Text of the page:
March 31, 2009
Mama D emailed me with some thoughts that are particularly helpful, and I'm passing them on because they're really wise and "common sensical." I'm quoting, because she said it far more clearly than I could paraphrase:
There is a fine line between speaking for someone and speaking in support of someone. And, who gets to draw that line? You? The person? Maybe it's like racism: If a person of color says something you say that involves that color is racist, it is. Which takes it to the personal level (not all green people think green jokes are insulting). Which brings it back to you speaking your truth.Think, too, about how the the situation, the people involved, and their interpretations-reactions-
Now I know why I have trouble with boundaries, and why all of this has been so hard for me to wrap my head around: I love to ride in and save the day. I need to learn that the day isn't mine to save - or at least not the "days" we talk about here.
As I think about this, it seems that it would be acceptable for APs to offer support in the form of references back to writings and references by and for the population we may be trying to support. For example, if we're in an AP forum where people are making false generalizations about adoptees, we can reference adoptee websites, and books and films by adoptees, but should go lightly with our own two cents. If the issue is race, same thing - we should point to references by and for people of color, but leave out our own spin. I think, though, that it would be OK in any case to state our support for those fighting the issues. That can be helpful in and of itself.
LOL, you heard all this already, Mama D, but I'm so exhausted today that I'm cutting corners. Thanks again everyone, this was very helpful to me, and hopefully to you.
March 24, 2009
I've been whining in a couple of comment at one of the blogs I read about just how far APs have to go to try to raise awareness about race in the adoptive parent community. I was looking for affirmation that it's OK to contain your work to your immediate environment - responding when opportunities arise, but not seeking them out. I asked the question because in the online community, I don't really want to be where the greatest opportunity to speak out exists. I got a swift kick in the pants for the asking, and appropriately so.
I knew the answer all along, but seriously hoped someone would say that it was OK to keep preaching to the choir. It's not. If we truly believe that racism is an issue that adoptive parents should care about, we have to talk to the very ones who refuse to listen. That's hard work, particularly when you have a day job and little time to give. But we have to do it.
With that in mind, I took my first shot the other day, by starting a dialog about the Lori Phanachone issue in a forum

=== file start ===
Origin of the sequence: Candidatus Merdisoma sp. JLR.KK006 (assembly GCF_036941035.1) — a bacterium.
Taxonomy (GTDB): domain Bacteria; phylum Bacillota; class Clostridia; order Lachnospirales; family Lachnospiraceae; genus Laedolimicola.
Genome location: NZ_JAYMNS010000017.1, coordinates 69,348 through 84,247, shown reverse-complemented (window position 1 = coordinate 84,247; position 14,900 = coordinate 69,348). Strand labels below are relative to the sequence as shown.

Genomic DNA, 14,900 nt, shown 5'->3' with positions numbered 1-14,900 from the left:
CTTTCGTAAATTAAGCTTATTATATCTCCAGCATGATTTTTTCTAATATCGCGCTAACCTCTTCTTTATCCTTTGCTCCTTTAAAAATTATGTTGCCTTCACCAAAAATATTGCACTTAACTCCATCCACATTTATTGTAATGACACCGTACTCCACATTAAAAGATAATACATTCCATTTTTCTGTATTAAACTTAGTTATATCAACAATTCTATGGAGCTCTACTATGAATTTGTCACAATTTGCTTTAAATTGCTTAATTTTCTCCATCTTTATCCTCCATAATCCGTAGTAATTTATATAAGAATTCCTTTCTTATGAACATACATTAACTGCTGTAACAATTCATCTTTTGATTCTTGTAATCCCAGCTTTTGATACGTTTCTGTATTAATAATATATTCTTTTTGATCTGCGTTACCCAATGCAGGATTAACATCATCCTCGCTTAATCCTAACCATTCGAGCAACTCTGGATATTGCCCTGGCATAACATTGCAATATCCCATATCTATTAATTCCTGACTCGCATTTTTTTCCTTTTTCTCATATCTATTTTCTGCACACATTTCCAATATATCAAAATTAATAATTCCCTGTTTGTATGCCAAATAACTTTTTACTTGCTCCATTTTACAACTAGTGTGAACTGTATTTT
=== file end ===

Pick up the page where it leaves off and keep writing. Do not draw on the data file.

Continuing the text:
And so, into the fray. And because no one can be a one-person solution, I hope you all grab your swords and join me.
March 22, 2009
Last year's conference focused on surrendering mothers, a topic I haven't seen too many adoption agencies use as a conference theme before. This year the conference was titled In Our Own Voices: Adoptees and Foster Youth Speak Out. In the majority of the sessions (there were one or two on more generic topics), adopted people, teens and adults, shared their experiences with a majority adoptive parent audience.
It was powerful. And it was exactly the kind of unapologetic one-way communication that we adoptive parents need sometimes. There was dialog, certainly, but I was glad that most of the communication put adoptive parents in the listener's seat for a change. We need to shut up and listen a lot more.
The day began with a performance by Alison Larkin, the author of The English American, a novel based on her story. Alison was born in the U.S. and adopted by a British couple. She grew up in England, and in an interesting twist of the typical transnational adoption story, returned to the U.S. to get to know her culture and find her first family. She now lives in New York with her husband and children, and travels around the country with her one-woman show. Her performance on Saturday drew from her personal experience and from the book, and was hysterically funny. Alison really is a hoot. But she something else, too: a tireless fighter for open records. She made it very clear that open records isn't just an adoptee, issue; it's an issue for everyone involved in adoption, particularly adoptive parents. It was interesting to watch the wheels turn in so many heads, and gratifying to witness so many APs shake their heads in agreement when, at the end of the show, Alison sang the refrain to her ode to adoption: Every child born today deserves to know their DNA.